It looks like you're using an Ad Blocker.
Please white-list or disable AboveTopSecret.com in your ad-blocking tool.
Some features of ATS will be disabled while you continue to use an ad-blocker.
Originally posted by Baron Von Chaos
reply to post by BrokenCircles
It looks like its right off an inlet to Toondah Harbor so it can very well be saltwater or at least brackish
For those of you interested in the Sharks - they came in to the lake in 1996 after a massive flood in the area and the rivers nearby burst their banks. Since then we believe they have reproduced and there are up to approximately 12 sharks in the lake now. The lake is approx 90,000 m2 in size and up to 15 metres in depth. There are a heap of fish species and obviously enough to keep the sharks well fed.
Carbrook Golf Club
MrWaggy76 7 hours ago 13
'Blood In The Water' is a movie about the series of shark attacks at New Jersey beaches in 1916, the scene of the first multiple shark attacks in U. S. history, including one in a creek -- Matawan Creek.
Based on a true story. it recounts the 12-day period in 1916 where five people were attacked by sharks.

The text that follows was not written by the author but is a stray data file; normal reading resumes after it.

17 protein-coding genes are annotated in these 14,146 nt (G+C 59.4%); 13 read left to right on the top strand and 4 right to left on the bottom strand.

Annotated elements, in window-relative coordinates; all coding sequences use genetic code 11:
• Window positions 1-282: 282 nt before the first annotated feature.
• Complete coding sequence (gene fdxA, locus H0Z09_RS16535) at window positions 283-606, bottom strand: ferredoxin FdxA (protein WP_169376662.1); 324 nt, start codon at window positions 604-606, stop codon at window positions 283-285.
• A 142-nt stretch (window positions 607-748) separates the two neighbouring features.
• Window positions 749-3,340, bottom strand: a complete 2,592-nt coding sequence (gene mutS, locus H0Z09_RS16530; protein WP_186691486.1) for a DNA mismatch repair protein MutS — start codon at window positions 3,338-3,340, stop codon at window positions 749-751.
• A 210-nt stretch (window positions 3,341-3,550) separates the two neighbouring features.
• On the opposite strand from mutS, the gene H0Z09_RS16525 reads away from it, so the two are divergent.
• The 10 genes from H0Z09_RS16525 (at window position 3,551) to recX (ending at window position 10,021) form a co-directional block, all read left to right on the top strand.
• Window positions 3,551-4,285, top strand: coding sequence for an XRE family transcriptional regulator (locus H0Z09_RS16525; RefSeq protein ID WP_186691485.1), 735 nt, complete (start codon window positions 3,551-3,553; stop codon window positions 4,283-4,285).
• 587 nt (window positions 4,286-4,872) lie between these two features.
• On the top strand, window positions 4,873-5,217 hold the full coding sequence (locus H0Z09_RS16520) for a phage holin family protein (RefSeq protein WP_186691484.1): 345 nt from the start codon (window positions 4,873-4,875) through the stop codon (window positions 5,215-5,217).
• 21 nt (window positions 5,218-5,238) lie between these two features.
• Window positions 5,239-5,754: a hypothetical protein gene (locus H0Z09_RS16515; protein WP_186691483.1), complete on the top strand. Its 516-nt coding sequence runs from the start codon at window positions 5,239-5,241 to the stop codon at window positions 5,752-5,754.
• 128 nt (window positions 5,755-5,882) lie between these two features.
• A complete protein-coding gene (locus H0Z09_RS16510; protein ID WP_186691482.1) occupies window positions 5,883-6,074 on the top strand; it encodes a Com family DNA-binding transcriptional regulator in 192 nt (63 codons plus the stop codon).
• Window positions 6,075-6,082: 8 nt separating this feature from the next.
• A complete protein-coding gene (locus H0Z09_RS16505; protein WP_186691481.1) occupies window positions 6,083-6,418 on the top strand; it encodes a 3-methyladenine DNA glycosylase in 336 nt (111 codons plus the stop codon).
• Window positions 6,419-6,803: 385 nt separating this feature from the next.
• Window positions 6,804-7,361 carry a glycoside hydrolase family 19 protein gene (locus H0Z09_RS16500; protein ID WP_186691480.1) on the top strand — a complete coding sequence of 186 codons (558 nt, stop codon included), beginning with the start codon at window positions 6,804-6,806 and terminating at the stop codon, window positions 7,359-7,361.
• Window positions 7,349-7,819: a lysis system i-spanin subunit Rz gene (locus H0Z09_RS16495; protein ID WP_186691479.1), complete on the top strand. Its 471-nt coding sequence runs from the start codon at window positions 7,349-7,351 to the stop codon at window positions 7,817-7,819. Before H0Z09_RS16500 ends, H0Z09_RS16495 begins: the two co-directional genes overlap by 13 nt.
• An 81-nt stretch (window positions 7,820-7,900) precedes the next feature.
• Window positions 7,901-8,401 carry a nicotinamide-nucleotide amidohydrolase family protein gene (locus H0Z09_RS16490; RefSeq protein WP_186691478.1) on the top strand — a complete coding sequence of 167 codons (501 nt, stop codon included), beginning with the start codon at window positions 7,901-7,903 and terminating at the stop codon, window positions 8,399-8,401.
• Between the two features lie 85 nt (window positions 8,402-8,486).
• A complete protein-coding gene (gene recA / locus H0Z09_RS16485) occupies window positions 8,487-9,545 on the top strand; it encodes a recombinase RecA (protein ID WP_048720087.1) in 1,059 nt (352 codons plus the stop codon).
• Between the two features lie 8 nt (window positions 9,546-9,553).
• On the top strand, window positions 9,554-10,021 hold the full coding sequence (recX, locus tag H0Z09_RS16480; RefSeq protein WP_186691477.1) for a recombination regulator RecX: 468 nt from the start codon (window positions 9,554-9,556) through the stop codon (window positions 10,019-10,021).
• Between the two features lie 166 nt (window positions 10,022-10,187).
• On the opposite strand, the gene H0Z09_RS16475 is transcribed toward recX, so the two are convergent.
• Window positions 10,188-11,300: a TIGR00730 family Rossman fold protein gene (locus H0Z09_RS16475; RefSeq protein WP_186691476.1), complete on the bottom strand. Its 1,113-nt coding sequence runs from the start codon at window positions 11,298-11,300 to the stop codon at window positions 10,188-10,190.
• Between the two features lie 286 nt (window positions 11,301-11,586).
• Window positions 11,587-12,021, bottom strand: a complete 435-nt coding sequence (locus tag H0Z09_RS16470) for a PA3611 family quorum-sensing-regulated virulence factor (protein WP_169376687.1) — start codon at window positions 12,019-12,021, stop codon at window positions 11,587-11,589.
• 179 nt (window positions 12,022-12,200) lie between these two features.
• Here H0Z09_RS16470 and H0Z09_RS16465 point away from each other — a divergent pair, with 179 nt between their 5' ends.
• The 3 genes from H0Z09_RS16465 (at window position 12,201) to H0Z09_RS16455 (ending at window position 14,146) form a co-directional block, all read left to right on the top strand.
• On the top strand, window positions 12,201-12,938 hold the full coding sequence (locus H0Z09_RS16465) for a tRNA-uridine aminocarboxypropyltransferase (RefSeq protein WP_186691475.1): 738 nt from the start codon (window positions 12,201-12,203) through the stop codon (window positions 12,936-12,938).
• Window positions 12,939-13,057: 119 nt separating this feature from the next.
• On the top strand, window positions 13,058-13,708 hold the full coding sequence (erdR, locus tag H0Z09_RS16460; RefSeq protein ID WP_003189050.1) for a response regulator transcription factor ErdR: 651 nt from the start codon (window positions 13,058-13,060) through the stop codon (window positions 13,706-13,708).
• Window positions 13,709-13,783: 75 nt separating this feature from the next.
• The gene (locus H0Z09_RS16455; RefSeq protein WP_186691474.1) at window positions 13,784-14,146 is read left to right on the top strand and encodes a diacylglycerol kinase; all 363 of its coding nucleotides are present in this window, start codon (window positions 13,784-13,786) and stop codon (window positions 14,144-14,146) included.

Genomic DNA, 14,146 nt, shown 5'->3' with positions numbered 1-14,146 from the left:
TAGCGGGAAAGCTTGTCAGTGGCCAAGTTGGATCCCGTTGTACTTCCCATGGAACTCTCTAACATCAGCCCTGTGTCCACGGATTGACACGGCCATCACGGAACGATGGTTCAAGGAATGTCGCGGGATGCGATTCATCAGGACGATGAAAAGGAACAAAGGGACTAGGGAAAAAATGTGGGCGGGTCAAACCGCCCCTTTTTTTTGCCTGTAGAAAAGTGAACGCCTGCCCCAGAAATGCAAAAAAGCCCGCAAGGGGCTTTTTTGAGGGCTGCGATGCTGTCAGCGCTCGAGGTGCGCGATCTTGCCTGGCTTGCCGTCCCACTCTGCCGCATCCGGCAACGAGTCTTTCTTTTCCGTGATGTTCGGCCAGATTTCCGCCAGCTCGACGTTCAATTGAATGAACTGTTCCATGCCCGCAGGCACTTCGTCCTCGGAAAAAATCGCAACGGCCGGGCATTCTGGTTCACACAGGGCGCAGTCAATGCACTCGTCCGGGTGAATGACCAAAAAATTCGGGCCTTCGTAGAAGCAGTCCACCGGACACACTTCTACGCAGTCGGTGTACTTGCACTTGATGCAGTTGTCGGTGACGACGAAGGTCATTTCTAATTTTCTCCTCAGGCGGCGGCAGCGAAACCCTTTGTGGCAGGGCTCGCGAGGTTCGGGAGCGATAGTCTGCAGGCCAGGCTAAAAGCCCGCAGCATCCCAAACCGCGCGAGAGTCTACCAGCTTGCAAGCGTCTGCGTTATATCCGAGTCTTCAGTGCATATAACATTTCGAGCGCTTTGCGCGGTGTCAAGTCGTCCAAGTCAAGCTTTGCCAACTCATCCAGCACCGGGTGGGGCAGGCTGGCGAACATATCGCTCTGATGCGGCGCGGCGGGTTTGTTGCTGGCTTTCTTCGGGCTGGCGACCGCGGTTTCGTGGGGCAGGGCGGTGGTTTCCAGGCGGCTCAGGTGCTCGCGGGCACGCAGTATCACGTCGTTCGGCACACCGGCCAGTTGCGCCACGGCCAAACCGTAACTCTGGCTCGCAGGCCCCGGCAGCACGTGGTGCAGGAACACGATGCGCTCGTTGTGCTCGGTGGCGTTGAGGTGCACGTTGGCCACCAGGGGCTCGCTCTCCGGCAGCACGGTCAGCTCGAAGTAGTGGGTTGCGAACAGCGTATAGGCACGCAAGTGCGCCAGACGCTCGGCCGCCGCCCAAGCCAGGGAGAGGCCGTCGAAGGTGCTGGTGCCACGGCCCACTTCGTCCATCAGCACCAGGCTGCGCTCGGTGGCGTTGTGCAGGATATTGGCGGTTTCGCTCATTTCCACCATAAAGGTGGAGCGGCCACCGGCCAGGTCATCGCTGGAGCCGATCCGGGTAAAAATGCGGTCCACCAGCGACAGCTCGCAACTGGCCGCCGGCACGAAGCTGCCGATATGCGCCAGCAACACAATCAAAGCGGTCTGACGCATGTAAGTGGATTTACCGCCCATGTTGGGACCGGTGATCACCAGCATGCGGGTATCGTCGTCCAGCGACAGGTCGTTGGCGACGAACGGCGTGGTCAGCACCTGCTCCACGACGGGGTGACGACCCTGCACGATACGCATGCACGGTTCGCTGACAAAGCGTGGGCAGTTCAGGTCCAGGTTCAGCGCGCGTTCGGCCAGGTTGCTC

Although many believed that the shark that killed the two at Matawan Creek was a Great White shark, there are others who believe it was a bull shark. Bull sharks have been found in various fresh water sources, sometimes far upriver or upstream in some cases, their high tolerance for fresh water nearly unique among shark species.
Ichthyologist Thomas Thorson studied bull sharks living in Lake Nicaragua and found these huge fish take in a lot of extra water, as expected, but they excrete much of it as dilute urine, at a rate of over 20 times that of typical saltwater sharks. That means their kidneys must work extra hard, utilizing additional energy. Like people who become accustomed to life in low oxygen regions, however, sharks in fresh water appear to adapt to what would seem to be formidable conditions.
Although a survey of freshwater sharks and rays in 1995 determined that 43 species of elasmobranches penetrate freshwater environments, relatively few sharks spend substantial time in these areas. Sharks that do frequent such regions include the river sharks and the aforementioned bull sharks.